“Now, here are some relevant educational funding facts taken from the Texas Education Agency’s ‘Academic Excellence Indicator System.’ (You’ll notice that it doesn’t say a word about ‘funding excellence’ anywhere.) The hyperlink will take you to the TEA’s AEIS search engine so you can verify that I’m not just making junk up. (Please be aware that there are two Highland Park school districts in Texas. This Highland Park is usually denoted as Highland Park-Dallas. Also note that the state of Texas accidentally forgets to acknowledge the existence of the Target Revenue System on the AEIS report it releases as public information regarding each school district; that being the case, I have taken the target revenue information for these two schools from the link previously shared above, which contains information appropriated from the Equity Center.)

Comparing Two Districts: Everman vs. Highland Park


Target Revenue: Everman: $4973… Highland Park: $6013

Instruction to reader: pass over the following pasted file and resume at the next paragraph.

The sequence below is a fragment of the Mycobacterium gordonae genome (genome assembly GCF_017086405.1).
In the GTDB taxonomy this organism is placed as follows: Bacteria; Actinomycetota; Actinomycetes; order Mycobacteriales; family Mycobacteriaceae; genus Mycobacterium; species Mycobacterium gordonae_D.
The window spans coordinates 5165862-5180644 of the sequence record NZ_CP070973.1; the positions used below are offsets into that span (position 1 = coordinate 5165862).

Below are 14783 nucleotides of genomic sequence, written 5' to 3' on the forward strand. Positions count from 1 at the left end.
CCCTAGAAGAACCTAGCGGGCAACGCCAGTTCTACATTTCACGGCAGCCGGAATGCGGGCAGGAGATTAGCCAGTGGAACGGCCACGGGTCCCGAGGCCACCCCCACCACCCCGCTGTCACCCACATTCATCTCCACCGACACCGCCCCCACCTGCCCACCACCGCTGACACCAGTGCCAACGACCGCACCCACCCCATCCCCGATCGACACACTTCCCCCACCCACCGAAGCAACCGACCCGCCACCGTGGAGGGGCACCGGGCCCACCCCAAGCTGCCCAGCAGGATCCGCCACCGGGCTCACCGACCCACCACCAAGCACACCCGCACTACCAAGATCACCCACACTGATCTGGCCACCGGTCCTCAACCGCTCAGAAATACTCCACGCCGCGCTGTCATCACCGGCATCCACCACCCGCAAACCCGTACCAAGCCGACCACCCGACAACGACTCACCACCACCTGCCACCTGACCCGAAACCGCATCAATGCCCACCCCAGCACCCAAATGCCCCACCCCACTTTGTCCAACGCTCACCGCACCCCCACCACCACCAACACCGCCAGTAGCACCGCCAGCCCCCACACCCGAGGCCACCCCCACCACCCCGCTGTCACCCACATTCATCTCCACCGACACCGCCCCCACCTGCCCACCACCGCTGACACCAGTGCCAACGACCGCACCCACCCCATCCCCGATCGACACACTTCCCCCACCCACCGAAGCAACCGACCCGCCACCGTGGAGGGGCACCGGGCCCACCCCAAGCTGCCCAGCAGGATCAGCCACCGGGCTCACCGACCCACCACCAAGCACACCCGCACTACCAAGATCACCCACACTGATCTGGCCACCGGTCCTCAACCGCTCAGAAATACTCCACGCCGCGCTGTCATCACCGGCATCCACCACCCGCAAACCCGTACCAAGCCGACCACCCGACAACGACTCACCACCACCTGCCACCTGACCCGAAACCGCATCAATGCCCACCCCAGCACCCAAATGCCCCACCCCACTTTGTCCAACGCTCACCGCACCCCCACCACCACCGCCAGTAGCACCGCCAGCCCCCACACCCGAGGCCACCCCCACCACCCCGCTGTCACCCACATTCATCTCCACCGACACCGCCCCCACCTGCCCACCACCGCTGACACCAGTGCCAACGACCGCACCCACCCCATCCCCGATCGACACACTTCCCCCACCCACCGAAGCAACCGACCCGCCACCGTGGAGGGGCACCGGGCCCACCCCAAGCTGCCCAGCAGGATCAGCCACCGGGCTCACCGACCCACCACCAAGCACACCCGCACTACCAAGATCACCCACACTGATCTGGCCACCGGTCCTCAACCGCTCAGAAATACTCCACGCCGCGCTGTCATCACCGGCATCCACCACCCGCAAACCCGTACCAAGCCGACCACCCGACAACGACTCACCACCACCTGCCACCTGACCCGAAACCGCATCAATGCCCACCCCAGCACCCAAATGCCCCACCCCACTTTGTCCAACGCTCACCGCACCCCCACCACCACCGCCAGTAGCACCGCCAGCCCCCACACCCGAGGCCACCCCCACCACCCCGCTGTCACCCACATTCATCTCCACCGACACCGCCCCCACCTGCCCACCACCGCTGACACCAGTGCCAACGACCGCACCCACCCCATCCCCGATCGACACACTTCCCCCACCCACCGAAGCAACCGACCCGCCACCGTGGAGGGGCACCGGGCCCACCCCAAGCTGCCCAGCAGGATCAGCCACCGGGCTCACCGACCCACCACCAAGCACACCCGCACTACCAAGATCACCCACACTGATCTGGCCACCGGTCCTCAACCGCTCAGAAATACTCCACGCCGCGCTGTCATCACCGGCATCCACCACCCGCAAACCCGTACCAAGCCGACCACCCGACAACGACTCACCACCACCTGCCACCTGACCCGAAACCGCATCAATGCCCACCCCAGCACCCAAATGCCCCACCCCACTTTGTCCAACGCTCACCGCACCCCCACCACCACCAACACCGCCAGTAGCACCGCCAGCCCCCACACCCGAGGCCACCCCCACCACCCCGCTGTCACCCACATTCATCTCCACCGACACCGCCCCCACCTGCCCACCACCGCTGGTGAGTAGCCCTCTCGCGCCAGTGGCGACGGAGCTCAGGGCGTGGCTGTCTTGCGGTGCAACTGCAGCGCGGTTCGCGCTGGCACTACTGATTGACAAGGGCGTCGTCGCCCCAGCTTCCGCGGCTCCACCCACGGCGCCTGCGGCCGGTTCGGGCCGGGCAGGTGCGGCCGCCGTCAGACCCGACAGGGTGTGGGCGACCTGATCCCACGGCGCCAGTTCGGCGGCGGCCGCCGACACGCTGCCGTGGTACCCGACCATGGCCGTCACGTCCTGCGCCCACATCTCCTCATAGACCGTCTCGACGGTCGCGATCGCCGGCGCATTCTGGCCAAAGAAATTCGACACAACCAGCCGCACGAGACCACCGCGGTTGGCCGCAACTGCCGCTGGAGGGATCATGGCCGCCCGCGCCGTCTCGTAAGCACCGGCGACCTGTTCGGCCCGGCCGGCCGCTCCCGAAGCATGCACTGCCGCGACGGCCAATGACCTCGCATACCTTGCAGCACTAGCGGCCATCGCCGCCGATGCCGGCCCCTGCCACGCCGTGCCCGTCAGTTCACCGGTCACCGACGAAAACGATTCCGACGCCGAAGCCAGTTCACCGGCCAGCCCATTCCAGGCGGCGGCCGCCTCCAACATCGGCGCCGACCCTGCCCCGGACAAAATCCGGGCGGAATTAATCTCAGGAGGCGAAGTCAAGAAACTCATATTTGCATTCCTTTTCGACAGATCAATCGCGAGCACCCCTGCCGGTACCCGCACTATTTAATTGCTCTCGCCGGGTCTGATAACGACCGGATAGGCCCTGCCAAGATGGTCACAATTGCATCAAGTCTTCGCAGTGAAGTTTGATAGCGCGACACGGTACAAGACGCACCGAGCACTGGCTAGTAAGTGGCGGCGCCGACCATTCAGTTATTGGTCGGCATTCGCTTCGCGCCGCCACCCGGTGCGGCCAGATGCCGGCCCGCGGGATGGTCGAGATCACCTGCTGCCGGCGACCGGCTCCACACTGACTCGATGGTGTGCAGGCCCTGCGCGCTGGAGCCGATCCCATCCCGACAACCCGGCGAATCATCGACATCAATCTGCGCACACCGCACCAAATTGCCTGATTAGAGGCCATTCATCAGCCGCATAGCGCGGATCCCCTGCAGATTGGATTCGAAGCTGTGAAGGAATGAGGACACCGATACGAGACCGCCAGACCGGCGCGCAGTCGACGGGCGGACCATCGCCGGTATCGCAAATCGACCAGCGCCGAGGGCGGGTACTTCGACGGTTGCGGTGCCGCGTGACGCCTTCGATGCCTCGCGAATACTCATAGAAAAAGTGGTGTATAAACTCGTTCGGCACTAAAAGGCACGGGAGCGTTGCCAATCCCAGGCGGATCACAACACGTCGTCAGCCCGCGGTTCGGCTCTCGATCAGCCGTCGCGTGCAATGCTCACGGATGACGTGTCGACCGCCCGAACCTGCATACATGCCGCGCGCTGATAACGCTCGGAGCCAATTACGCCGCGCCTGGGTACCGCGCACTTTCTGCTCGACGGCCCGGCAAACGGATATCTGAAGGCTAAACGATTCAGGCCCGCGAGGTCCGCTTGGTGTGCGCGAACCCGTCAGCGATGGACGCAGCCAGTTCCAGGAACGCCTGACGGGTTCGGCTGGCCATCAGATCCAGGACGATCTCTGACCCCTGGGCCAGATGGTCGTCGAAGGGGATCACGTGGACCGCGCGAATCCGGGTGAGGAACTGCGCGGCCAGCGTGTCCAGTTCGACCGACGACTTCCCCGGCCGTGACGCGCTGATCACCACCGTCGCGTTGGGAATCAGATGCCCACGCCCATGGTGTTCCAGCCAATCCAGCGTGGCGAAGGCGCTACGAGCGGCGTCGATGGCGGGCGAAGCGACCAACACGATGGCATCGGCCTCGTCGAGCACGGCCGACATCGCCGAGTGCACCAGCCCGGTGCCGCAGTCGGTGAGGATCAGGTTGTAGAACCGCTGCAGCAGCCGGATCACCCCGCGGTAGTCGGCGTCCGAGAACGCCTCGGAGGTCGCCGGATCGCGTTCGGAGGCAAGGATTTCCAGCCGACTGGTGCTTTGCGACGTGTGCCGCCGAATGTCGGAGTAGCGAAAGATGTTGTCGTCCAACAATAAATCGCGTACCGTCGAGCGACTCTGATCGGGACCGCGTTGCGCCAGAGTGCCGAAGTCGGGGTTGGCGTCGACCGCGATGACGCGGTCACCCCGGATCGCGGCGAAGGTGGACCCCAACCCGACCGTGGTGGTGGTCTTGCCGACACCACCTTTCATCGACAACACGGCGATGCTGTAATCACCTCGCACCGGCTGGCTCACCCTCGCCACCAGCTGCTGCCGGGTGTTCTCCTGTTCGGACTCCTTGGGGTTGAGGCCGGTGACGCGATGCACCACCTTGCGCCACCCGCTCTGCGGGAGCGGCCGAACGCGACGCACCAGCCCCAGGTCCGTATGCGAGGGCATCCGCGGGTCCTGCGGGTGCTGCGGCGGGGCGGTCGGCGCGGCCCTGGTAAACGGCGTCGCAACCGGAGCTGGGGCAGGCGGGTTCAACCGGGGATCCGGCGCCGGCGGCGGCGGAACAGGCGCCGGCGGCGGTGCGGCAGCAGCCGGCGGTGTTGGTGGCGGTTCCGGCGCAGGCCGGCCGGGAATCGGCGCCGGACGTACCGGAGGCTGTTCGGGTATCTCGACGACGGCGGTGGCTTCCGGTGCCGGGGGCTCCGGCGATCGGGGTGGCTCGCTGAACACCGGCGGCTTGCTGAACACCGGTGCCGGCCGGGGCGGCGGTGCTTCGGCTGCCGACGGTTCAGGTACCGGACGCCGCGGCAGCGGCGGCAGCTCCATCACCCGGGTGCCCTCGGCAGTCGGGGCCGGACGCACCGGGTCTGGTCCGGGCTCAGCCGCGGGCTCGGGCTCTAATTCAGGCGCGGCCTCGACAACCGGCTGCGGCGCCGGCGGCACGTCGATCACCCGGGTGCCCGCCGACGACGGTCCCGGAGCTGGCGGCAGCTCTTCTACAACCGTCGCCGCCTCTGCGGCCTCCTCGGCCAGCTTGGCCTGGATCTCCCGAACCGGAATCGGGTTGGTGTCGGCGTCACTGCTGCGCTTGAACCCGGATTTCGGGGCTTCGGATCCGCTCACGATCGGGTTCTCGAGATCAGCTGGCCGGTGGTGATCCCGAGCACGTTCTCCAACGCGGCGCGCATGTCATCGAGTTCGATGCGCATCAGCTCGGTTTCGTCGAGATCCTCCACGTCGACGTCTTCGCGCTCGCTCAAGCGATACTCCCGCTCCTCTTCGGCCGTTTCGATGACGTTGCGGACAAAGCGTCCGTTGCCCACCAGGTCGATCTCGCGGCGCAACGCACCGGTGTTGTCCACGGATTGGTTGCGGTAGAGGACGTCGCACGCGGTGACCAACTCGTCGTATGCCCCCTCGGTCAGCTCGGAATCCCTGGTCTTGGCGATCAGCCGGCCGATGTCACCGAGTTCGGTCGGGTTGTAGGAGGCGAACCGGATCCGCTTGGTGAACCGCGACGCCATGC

WADA: Everman:
6184… Highland Park: 6697
Allotment for first 6184 kids: Everman: $30,753,032 … Highland Park: $37,184,392

Teaching Quality

Avg. actual teacher pay: Everman: $50,491… Highland Park: $55,894
Teachers w/adv. degrees: Everman: 14.6%… Highland Park: 67.1%
Students per teacher: Everman: 15.5 … Highland Park: 15.6
Turnover Rate: Everman: 18.0%… Highland Park: 9.2%


4-year completion rate: Everman: 85.2%… Highland Park: 98.1%
Met standard, sum of all tests: Everman: 67%… Highland Park: 98%
College-ready (TSI)-English: Everman: 50% … Highland Park: 93%
College-ready (TSI)-Math: Everman: 58% … Highland Park: 96%


% of student body is white: Everman: 6.3%… Highland Park: 90.4%

“The one conclusion we can all agree on here is that students in Highland Park are turning out better than the students in Everman, academically speaking. But now I have to knock the wheels off our happy consensus and ask the question: ‘Why?’

“The way I see it, there are a few possible answers.

1. White people are intellectually superior. (The KKK prefers this answer.)

2. Higher-income parents have smarter kids. (Higher-income parents prefer this answer.)

3. Inequitable school funding stunts academic achievement. (I prefer this answer.)

4. Everman has crappy teachers, and Highland Park has awesome teachers. (School reformers prefer this answer.)